The historic city of Timbuktu in Mali, recognised for its profound scholarly heritage, harbours the remnants of one of the world’s earliest centres of learning, the University of Sankore. Established in the 1200s AD, this university was a beacon of knowledge, housing an extensive collection of manuscripts. These manuscripts, predominantly inscribed in Ajami—a writing system that employs Arabic script to transcribe African languages, with Hausa being a notable example—served as a testament to the rich intellectual traditions of the region.
As the centuries progressed, from the 1300s through to the 1800s AD, Timbuktu experienced the arrival and, in some cases, the colonisation by Europeans and West Asians. This period marked a turning point for the preservation of the manuscripts. The Malian custodians of this knowledge, acutely aware of the potential risk of destruction or expropriation by foreign invaders—a fate that befell numerous other texts across the African continent, notably in Kemet (ancient Egypt)—took decisive action to safeguard their heritage. They concealed these invaluable documents in various hidden locations, including basements, attics, and underground vaults, thereby shielding them from potential harm.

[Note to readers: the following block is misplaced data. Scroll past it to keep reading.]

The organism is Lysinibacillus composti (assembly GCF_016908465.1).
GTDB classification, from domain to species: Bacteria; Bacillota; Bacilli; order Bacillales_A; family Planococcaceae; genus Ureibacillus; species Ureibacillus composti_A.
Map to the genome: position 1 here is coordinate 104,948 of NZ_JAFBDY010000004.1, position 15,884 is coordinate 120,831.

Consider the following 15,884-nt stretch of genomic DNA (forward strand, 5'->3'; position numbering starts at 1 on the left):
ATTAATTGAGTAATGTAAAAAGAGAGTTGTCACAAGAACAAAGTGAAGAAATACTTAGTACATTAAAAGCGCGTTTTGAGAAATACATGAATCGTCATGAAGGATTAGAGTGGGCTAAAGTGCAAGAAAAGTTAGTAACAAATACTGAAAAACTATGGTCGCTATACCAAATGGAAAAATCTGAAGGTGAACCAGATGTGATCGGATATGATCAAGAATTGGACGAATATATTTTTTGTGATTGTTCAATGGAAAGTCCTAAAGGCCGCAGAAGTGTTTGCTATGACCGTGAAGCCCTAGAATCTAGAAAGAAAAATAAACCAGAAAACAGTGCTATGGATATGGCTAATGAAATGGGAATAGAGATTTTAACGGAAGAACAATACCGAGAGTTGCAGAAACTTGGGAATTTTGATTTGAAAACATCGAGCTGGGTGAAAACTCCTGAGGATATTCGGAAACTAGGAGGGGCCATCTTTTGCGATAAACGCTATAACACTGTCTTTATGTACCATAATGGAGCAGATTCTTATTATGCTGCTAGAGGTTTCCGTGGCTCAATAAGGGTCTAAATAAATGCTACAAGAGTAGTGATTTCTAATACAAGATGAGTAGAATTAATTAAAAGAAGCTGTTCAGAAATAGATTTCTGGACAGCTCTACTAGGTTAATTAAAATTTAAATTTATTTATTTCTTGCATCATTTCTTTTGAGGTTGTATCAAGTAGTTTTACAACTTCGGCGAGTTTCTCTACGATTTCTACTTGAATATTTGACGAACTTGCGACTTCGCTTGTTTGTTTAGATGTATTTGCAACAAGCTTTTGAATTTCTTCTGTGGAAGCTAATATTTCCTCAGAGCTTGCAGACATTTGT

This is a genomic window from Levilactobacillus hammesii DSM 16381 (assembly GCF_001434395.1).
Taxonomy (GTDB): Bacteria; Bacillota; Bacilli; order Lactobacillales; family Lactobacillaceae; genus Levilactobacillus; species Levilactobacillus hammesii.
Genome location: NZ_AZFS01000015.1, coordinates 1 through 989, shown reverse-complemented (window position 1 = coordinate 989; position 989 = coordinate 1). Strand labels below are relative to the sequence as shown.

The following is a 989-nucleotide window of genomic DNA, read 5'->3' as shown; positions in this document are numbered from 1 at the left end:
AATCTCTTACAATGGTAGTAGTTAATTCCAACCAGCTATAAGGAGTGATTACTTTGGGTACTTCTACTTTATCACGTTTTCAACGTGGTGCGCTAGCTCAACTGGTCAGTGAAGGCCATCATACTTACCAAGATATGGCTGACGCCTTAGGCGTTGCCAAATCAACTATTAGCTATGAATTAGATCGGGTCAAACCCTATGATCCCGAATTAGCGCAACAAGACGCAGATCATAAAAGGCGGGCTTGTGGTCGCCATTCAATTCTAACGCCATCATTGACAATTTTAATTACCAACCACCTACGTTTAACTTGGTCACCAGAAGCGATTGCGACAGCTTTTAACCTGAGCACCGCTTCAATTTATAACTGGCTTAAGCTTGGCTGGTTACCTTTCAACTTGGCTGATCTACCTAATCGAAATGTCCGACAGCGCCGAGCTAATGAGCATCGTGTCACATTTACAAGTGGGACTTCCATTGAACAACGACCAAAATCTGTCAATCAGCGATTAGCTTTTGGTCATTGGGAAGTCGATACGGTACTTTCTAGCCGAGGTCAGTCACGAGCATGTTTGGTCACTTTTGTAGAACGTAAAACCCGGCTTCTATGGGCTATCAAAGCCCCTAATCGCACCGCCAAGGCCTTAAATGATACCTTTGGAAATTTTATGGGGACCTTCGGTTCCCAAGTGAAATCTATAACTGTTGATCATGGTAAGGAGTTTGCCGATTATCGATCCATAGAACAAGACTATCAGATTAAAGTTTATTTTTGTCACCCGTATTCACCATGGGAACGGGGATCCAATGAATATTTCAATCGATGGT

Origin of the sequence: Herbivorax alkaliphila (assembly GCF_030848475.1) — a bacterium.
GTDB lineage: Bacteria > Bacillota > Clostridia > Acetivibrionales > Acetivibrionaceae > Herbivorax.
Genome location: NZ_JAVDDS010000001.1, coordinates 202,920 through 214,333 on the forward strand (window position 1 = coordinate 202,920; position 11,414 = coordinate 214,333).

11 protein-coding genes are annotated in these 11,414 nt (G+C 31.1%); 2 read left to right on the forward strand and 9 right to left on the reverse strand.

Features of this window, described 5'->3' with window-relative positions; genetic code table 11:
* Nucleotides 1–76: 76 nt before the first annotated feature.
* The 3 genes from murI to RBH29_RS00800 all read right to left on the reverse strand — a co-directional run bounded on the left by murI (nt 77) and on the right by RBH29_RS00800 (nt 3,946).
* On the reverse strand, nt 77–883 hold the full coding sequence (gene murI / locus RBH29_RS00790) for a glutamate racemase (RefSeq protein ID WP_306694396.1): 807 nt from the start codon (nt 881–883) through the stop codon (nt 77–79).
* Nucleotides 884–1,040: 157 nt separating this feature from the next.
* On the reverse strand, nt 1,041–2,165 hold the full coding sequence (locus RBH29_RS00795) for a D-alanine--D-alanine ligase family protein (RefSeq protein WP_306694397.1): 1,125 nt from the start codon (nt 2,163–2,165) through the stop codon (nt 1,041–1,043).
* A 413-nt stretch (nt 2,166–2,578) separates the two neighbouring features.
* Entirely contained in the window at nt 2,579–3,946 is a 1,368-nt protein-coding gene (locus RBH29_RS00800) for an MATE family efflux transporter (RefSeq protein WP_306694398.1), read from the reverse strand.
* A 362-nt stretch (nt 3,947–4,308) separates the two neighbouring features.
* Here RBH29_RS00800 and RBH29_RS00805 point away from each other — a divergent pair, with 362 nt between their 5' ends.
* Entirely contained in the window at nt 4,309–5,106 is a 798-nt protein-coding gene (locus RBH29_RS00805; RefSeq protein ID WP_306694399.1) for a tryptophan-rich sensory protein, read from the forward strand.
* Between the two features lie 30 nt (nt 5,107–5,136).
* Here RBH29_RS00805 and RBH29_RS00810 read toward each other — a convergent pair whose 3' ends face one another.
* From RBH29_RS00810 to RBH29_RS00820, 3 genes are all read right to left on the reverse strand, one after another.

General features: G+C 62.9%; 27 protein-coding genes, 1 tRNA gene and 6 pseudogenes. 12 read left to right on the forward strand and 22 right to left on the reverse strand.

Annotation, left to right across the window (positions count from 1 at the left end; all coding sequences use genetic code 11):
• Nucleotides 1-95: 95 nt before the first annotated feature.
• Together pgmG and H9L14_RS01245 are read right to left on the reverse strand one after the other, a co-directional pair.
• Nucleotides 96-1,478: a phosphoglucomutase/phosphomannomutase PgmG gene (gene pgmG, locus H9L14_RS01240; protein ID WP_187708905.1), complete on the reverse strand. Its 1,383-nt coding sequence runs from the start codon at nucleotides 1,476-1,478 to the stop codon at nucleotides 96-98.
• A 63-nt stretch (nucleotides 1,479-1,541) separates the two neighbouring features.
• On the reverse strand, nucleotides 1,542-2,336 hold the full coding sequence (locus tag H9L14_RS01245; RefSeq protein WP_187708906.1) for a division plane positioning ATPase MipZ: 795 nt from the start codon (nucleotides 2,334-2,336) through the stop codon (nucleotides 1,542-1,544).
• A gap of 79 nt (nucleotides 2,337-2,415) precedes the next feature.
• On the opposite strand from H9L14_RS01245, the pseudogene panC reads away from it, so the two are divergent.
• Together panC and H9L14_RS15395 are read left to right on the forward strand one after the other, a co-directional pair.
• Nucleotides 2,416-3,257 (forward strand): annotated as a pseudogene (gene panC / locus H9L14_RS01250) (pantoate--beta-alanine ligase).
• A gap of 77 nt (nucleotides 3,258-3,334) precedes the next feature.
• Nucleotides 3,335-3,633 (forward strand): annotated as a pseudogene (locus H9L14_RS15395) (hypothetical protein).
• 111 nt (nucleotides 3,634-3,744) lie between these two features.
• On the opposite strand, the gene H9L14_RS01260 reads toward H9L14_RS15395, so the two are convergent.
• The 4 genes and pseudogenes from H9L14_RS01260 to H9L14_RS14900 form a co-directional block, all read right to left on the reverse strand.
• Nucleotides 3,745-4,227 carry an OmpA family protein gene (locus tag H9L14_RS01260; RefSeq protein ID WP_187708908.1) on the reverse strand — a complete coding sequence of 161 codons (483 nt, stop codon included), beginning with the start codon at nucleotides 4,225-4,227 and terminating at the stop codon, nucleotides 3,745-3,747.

Among the concealed treasures were manuscripts that covered a broad spectrum of knowledge, including significant works on mathematics and astronomy. These documents are pivotal in understanding the historical depth of mathematical and scientific inquiry in Africa, predating European colonial influence. They reveal a sophisticated grasp of complex concepts and contribute to debunking the myth of a pre-colonial Africa devoid of advanced scholarly pursuits.
In recent decades, the rediscovery of up to 700,000 of these manuscripts has illuminated the enduring legacy of African scholarship. The Timbuktu manuscripts, particularly those related to mathematics and astronomy, underscore Africa’s role as a contributor to the global repository of knowledge well before the advent of European colonisation. This resurgence of interest in Africa’s intellectual history not only enriches our understanding of the past but also inspires a reevaluation of the continent’s place in the history of science and education.



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